Tanvi Misra

Tanvi Misra is a staff writer for CityLab covering immigrant communities, housing, economic inequality, and culture. She also authors Navigator, a weekly newsletter for urban explorers (subscribe here). Her work also appears in The Atlantic, NPR, and BBC.

A photo of a Somali refugee camp at Liboi, Kenya, in 1992.

The ‘Human Archipelago’ Has No Borders

A book on global migrants and refugees by novelist Teju Cole and photographer Fazal Sheikh explores the agency and humanity of the displaced and dispossessed.

A photo of passersby walking under a surveillance camera that is part of a facial recognition technology test at Berlin Suedkreuz station in Berlin, Germany.

The Bay Area’s Spy Camera Ban Is Only the Beginning

San Francisco just became the first city to ban use of facial recognition technology by government entities. Oakland may be next.

HUD Rule Targeting Immigrant Families Could Evict 55,000 Children

A Trump administration regulation targeting undocumented immigrants seeks to boot families if even one person is not eligible to receive public housing aid.

a photo of a poster representing facial recognition at a security conference in Beijing, China, which has aggressively invested in the controversial technology.

The Tenants Fighting Back Against Facial Recognition Technology

The landlord of a rent-stabilized apartment in Brooklyn wants to install a facial recognition security system, sparking a debate about privacy and surveillance.

Electricians install solar panels on a roof for Arizona Public Service company in Goodyear, Arizona.

A Bottom-Line Case for the Green New Deal: The Jobs Pay More

A Brookings report finds that jobs in the clean energy, efficiency, and environmental sectors offer higher salaries than the U.S. average.

Maria Romano stands behind one of her three children, Jennifer, 10, as she gets something to eat in their Harlem apartment in New York Thursday, June 3, 2005

Why HUD Wants to Restrict Assistance for Immigrants

A proposal by Ben Carson’s agency would eject immigrant families from public housing to make way for the "most vulnerable." Housing advocates aren't buying it.

A photo of a model of a church created by a young person held at Tornillo detention facility in El Paso, when it was operational.

What Do Migrant Kids See When They Visualize 'Home'?

A new exhibit in El Paso showcases works of art created by children detained in a massive border encampment of migrants in Tornillo, Texas.

a photo of a Metro PCS store in Washington, D.C.

What D.C.’s Go-Go Showdown Reveals About Gentrification

A neighborhood debate over music swiftly became something bigger, and louder: a cry for self-determination from a community that is struggling to be heard.

A new map of neighborhood change in U.S. metros shows where displacement is the main problem, and where economic decline persists.

From Gentrification to Decline: How Neighborhoods Really Change

A new report and accompanying map finds extreme gentrification in a few cities, but the dominant trend—particularly in the suburbs—is the concentration of low-income population.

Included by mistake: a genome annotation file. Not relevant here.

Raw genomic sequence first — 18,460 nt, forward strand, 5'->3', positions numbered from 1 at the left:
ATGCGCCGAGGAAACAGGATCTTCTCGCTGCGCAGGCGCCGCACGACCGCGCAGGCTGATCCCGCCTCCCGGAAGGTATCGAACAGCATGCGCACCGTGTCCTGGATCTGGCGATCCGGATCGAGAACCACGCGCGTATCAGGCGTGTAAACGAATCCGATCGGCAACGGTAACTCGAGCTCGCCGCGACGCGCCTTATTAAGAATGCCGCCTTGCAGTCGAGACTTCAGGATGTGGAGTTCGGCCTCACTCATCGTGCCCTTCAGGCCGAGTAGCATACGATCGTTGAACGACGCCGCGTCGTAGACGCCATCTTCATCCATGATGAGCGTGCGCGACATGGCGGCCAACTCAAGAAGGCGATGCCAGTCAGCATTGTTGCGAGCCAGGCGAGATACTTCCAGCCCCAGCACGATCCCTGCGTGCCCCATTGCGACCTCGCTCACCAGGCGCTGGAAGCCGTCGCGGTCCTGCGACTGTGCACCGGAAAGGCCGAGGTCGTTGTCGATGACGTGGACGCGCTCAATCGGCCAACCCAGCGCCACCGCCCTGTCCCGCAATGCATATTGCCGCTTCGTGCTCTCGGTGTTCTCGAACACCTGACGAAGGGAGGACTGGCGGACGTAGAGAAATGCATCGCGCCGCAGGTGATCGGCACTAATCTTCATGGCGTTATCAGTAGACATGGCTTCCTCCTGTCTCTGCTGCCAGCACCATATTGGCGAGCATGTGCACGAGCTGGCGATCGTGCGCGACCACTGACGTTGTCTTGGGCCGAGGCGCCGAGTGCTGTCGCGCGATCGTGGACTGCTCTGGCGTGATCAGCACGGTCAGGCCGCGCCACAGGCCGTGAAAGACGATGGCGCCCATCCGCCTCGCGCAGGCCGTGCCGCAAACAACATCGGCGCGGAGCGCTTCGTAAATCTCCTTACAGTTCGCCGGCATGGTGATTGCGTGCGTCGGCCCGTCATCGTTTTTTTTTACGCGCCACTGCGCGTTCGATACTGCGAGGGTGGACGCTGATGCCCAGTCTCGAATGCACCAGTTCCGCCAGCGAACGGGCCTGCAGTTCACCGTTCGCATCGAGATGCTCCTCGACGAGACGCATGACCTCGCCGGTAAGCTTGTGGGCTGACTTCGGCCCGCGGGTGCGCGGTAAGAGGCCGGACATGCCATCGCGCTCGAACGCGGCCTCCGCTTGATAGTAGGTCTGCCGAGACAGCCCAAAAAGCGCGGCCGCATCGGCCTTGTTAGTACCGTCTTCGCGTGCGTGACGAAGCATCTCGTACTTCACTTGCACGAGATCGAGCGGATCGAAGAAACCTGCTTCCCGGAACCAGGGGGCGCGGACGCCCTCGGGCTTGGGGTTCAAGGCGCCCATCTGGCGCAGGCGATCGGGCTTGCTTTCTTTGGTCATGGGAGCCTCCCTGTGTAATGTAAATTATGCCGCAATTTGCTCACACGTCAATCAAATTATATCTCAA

a photo of girl sitting in the arms of a statue in Rittenhouse Square in Philadelphia.

What Happens to Community Bonds When a Neighborhood Gentrifies

A study of demographic changes in Philadelphia neighborhoods finds that an influx of more-affluent newcomers can erode community ties—or strengthen them.

U.S. Immigration and Customs Enforcement agents serve an employment audit notice at a 7-Eleven convenience store in Los Angeles

Are California's Police Departments Defying Its Sanctuary Law?

Here’s how immigration enforcement changes when a whole state tries to become a sanctuary.

A photo of a new subdivision of high-end suburban homes in Highland, Maryland.

Unpacking the Power of Privileged Neighborhoods

A new study shows that growing up in an affluent community brings “compounding privileges” and higher educational attainment—especially for white residents.

A photo of murals on homes in Medellin, Colombia

The Secret Ingredient of Resilient Cities: Culture

Investing in cultural cohesion and preservation can help rebuild cities devastated by war or natural disasters, says a new World Bank report.

a map of Boston's racial diversity

The 'Atlas of Inequality’ Maps Micro-Level Segregation

MIT Media Lab’s new interactive “Atlas of Inequality” shows that “segregation is not just about where you live, but what you do.”

a photo of a foreclosed home in Phoenix, Arizona, in 2011.

Does Foreclosure Affect How We Vote?

A new study explores the relationship between housing distress and voting shifts at the neighborhood level in Maricopa County, Arizona.

Representative Alexandria Ocasio-Cortez listens

Did AOC’s Questions on Trump’s Real Estate Valuations Unlock His Tax Returns?

Alexandria Ocasio-Cortez grilled Michael Cohen on the real estate dealings of Donald Trump. Cohen’s replies may open access to Trump's elusive tax returns.